Tax credits are a great way to pay less in taxes, and the Earned Income Tax Credit is especially useful for lower-income taxpayers. But how does it work?
In the following video, Dan Caplinger, The Motley Fool's director of investment planning, goes through the basic elements of the Earned Income Tax Credit. He notes that the credit is available to low- and middle-income taxpayers, with credits that can exceed $6,000 for those with three or more children who are 18 or younger or are full-time students and 23 or younger, and maximums of $5,372 apply for those with two children, $3,250 for those with one child, and $487 for those with no children. But the idea of earned income is essential for the credit, with only those who earn wages, salary, tips, self-employment income, or other income from work eligible for the credit. Dan also points out that phaseouts apply, with reduced credits available up to roughly $38,000 to $46,000 for single filers with children or $14,000 for those with no children.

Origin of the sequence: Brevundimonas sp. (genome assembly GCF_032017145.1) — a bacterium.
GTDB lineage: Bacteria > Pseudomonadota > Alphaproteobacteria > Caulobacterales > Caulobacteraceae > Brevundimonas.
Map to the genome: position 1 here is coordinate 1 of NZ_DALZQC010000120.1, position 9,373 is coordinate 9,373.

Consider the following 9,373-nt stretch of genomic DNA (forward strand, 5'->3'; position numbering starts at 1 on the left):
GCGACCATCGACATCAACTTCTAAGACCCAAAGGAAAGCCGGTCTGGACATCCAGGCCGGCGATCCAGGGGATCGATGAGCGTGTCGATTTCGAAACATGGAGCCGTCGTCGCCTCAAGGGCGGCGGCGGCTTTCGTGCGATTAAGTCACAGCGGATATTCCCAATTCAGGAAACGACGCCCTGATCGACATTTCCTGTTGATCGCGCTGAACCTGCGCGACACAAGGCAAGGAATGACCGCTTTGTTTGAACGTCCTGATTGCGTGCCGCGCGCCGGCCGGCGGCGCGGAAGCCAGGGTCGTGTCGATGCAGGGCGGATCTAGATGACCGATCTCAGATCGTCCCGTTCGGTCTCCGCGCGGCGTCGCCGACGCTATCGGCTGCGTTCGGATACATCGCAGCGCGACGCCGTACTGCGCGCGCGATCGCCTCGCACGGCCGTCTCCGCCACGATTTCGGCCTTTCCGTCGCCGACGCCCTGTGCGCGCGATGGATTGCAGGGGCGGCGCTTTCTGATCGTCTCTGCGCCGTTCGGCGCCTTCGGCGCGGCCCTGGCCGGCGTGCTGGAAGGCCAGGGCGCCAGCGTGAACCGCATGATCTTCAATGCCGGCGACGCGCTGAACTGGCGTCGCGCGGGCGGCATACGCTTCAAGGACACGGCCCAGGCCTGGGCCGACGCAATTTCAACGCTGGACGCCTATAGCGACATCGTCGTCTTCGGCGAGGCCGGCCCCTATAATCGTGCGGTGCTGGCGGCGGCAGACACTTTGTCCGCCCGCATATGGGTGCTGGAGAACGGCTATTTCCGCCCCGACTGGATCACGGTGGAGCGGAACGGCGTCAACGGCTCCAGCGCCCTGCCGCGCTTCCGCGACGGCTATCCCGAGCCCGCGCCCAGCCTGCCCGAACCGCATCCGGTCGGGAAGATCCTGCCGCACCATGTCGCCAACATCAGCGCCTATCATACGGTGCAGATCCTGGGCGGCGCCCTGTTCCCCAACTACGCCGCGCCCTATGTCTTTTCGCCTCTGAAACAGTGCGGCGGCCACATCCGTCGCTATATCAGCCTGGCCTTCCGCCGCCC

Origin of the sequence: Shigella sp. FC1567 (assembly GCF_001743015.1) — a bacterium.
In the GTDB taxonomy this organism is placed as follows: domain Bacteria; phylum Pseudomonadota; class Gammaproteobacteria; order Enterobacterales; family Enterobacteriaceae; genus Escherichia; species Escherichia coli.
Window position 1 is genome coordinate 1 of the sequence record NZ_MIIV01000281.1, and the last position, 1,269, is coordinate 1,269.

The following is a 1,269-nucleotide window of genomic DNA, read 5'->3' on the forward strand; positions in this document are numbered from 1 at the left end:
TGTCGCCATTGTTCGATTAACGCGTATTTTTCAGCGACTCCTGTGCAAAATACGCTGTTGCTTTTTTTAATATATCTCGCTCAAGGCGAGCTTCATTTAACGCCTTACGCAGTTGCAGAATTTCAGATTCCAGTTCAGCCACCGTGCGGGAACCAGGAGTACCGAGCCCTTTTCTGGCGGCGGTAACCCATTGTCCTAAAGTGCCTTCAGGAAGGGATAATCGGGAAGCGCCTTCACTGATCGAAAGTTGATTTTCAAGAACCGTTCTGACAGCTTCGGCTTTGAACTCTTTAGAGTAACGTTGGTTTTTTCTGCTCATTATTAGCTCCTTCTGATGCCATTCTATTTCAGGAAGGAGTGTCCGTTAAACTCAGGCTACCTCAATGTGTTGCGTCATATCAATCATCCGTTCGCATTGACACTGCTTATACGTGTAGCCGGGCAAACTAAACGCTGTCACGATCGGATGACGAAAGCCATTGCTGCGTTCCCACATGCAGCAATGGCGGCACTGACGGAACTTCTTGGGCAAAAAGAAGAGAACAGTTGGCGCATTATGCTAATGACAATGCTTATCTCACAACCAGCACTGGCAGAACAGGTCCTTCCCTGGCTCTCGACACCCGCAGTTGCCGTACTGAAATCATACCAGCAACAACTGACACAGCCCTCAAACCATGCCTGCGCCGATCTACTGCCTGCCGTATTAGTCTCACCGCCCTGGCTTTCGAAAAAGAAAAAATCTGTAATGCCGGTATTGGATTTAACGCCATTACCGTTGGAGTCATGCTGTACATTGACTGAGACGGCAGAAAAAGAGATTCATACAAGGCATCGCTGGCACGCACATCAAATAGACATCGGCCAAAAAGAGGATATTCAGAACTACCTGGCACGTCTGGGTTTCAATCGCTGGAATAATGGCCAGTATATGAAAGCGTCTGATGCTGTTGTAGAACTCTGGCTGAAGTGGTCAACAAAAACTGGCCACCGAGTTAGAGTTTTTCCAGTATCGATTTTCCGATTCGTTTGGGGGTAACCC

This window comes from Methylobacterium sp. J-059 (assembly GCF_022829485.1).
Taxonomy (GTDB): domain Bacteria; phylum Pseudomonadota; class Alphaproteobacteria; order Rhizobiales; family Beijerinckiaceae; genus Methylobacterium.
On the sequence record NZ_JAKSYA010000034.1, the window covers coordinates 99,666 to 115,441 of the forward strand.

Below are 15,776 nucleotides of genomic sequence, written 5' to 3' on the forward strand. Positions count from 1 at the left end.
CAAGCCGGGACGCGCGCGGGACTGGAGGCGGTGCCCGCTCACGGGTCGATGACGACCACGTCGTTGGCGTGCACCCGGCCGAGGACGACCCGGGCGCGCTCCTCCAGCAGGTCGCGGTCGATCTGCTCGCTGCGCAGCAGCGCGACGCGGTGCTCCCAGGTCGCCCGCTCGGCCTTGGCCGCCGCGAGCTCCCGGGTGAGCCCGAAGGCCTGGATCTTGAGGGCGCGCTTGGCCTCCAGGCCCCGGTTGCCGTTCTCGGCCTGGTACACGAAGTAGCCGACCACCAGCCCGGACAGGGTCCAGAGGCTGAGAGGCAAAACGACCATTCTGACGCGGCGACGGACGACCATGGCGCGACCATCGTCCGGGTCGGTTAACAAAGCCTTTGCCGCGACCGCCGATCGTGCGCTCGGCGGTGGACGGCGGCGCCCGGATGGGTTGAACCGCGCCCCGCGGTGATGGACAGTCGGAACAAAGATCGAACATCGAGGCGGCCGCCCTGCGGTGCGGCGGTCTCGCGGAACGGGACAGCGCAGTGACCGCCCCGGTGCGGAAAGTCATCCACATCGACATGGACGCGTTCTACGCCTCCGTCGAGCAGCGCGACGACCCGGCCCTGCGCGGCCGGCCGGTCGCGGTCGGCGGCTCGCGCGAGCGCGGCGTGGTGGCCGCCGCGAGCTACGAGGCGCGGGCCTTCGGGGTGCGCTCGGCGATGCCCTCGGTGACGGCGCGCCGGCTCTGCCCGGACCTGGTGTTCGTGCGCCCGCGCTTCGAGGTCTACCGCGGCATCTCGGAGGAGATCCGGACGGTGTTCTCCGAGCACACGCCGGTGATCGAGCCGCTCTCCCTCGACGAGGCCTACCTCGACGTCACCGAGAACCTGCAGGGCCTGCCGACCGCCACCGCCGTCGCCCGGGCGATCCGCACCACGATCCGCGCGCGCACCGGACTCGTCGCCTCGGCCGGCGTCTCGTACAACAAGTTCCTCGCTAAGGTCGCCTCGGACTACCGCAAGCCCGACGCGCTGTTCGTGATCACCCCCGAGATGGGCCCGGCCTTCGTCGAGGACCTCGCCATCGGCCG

To learn more about eligibility, Dan recommends visiting the IRS website and using the Earned Income Tax Credit Assistant, which can run you through the specifics for your situation.
Get the tax breaks you deserve
The Earned Income Tax Credit is a key way many lower-income taxpayers can fight tax increases that took effect at the beginning of 2013 and affected nearly every American taxpayer. But it's not the only way. With the right planning, you can take further steps to take control of your taxes and potentially even lower your tax bill. In our brand-new special report "How You Can Fight Back Against Higher Taxes," the Motley Fool's tax experts run through what to watch out for in doing your tax planning this year. With its concrete advice on how to cut taxes for decades to come, you won't want to miss out. Click here to get your copy today -- it's absolutely free.
Dan Caplinger and The Motley Fool have no position in any of the stocks mentioned. Try any of our Foolish newsletter services free for 30 days. We Fools don't all hold the same opinions, but we all believe that considering a diverse range of insights makes us better investors. The Motley Fool has a disclosure policy.